14 13 Writing Soil Interpretation Criteria (617.09) Developing interpretations criteria involves the user. Interdisciplinary involvement is required in developing criteria for interpretations in order to assure that the needs of potential users are addressed. Also consider the clarity, accuracy, and the ability of the criteria to be easily created and modified. Local, state, regional, and national offices develop criteria to represent user needs. They follow a consistent procedure and firmly establish principles for documentation. Consider the ease of development and the stability of the interpretation. Use the expert judgment of specialists and the scientific literature as resources. People who work with the intended use and application know more than what can be speculated by those people with less experience. Developing interpretations criteria involves the user. Interdisciplinary involvement is required in developing criteria for interpretations in order to assure that the needs of potential users are addressed. Also consider the clarity, accuracy, and the ability of the criteria to be easily created and modified. Local, state, regional, and national offices develop criteria to represent user needs. They follow a consistent procedure and firmly establish principles for documentation. Consider the ease of development and the stability of the interpretation. Use the expert judgment of specialists and the scientific literature as resources. People who work with the intended use and application know more than what can be speculated by those people with less experience.

15 14 Writing Soil Interpretation Criteria (617.09) Step 1. Define the Activity Step 2. Separate Aspects Step 3. Identify Site Features Step 4. List Soil Properties Step 5. Select the Number of Separations Step 6. Document Assumptions Step 7. Develop the Criteria Table Step 8. Application, Presentation, and Testing

16 a. Define the Activity describe the activity or use; describe the activity or use; identify the purposes of the activity or use; identify the purposes of the activity or use; define the desired performance of the activity or use; define the desired performance of the activity or use; specify the soil depths that are affected; specify the soil depths that are affected; identify the type of equipment for installation; identify the type of equipment for installation; define the needed map and interpretation reliability and uniformity. define the needed map and interpretation reliability and uniformity.

17 16 Interpretation Design Choices Class – The rule is designed to result in the soil being interpreted as a member of a discrete class. Class – The rule is designed to result in the soil being interpreted as a member of a discrete class. Limitation – The rule is designed in a manner such that the higher the value, the more limited the soil is for the stated use. Limitation – The rule is designed in a manner such that the higher the value, the more limited the soil is for the stated use. Suitability – The rule is designed in a manner such that the higher the value, the better suited the soil is for the stated use. Suitability – The rule is designed in a manner such that the higher the value, the better suited the soil is for the stated use.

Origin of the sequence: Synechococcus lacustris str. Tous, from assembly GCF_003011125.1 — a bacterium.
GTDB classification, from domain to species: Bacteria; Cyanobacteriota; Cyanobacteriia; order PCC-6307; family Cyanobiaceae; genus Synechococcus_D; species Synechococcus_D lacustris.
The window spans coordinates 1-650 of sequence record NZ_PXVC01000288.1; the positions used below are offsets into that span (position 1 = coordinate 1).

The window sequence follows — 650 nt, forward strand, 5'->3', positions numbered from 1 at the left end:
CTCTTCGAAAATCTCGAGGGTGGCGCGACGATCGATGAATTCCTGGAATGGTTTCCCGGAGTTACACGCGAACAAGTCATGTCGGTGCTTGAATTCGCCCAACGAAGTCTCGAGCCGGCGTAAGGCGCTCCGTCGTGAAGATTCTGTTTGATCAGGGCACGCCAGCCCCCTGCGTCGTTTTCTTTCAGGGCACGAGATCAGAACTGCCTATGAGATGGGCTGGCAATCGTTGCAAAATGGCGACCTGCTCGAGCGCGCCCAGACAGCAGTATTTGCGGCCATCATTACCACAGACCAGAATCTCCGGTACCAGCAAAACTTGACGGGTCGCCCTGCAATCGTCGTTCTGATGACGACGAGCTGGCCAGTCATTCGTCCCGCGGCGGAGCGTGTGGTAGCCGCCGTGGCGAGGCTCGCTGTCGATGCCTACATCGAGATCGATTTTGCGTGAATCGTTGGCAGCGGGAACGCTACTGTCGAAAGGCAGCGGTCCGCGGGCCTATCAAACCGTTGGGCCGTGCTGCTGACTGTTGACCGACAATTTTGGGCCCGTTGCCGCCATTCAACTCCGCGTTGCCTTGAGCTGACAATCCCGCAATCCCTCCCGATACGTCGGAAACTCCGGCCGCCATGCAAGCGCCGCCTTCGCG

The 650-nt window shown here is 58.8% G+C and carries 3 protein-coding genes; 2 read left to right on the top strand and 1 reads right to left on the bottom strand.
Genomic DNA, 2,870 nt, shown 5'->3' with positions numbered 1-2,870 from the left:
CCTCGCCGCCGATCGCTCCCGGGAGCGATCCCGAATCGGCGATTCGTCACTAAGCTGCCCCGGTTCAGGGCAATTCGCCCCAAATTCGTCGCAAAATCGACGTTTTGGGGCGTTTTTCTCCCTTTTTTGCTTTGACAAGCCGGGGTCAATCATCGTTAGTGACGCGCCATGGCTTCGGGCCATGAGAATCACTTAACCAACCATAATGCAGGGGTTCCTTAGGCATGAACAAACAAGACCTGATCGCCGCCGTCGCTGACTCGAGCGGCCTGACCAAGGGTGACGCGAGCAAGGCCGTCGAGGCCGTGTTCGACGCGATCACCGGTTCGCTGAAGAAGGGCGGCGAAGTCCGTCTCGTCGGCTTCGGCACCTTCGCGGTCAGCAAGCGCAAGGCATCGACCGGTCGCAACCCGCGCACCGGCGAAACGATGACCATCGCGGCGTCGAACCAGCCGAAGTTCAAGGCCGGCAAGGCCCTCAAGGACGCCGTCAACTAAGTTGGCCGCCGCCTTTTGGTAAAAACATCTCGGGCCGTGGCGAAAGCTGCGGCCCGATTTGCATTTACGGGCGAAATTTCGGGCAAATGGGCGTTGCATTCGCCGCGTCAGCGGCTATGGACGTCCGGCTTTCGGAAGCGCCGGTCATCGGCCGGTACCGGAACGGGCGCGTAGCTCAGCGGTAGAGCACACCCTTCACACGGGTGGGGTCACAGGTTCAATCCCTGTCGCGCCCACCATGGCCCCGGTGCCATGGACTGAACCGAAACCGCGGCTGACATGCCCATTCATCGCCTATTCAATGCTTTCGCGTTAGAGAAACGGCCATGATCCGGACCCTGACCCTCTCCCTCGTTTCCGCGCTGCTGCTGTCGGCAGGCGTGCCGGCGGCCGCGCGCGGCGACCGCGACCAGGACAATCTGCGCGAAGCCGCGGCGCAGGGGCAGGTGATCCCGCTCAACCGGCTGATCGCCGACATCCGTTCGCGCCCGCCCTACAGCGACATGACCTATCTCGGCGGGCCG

18 17 Define the Activity Development of the Interpretive Statement Either Positive (Suitability) Either Positive (Suitability) “a site is suitable (has no limitations) for picnic areas if it is not too wet or not too steep.” Or Negative (Limitation) Or Negative (Limitation) “a site has limitations for picnic areas if it is too wet or too steep.”

19 18 Step 1. Define the Activity Regardless of the perspective you choose, the statement must contain the three elements of land use, limiting features (soil features affecting use), and the relationship (or logical connection) between the limiting features.

20 b. Separate Aspects Separate different aspects of the activity for separate interpretations. Aspects of interpretations are planning elements that require different criteria, such as installation, performance, maintenance, and effect. Each aspect is a unique interpretation that has separate criteria and users. Mention other aspects that may need interpretation but are not addressed. Separate different aspects of the activity for separate interpretations. Aspects of interpretations are planning elements that require different criteria, such as installation, performance, maintenance, and effect. Each aspect is a unique interpretation that has separate criteria and users. Mention other aspects that may need interpretation but are not addressed.

21 c. Identify Site Features Identify significant site features for the interpretation and any assumptions about them. Site features are not soil properties, but are features such as climate factors, landscape stability hazard, vegetation, and surface characteristics. Identify and record the implied affect of site features on each aspect of the interpretation. Although site features are not soil properties, they are commonly recorded on soil databases and are valuable for developing interpretations because they are geographically specific to soils.

22 21 Developing Soil Interpretation Criteria (617.09) Step 1. Define the Activity Step 2. Separate Aspects Step 3. Identify Site Features Step 4. List Soil Properties Step 5. Select the Number of Separations Step 6. Document Assumptions Step 7. Develop the Criteria Table Step 8. Application, Presentation, and Testing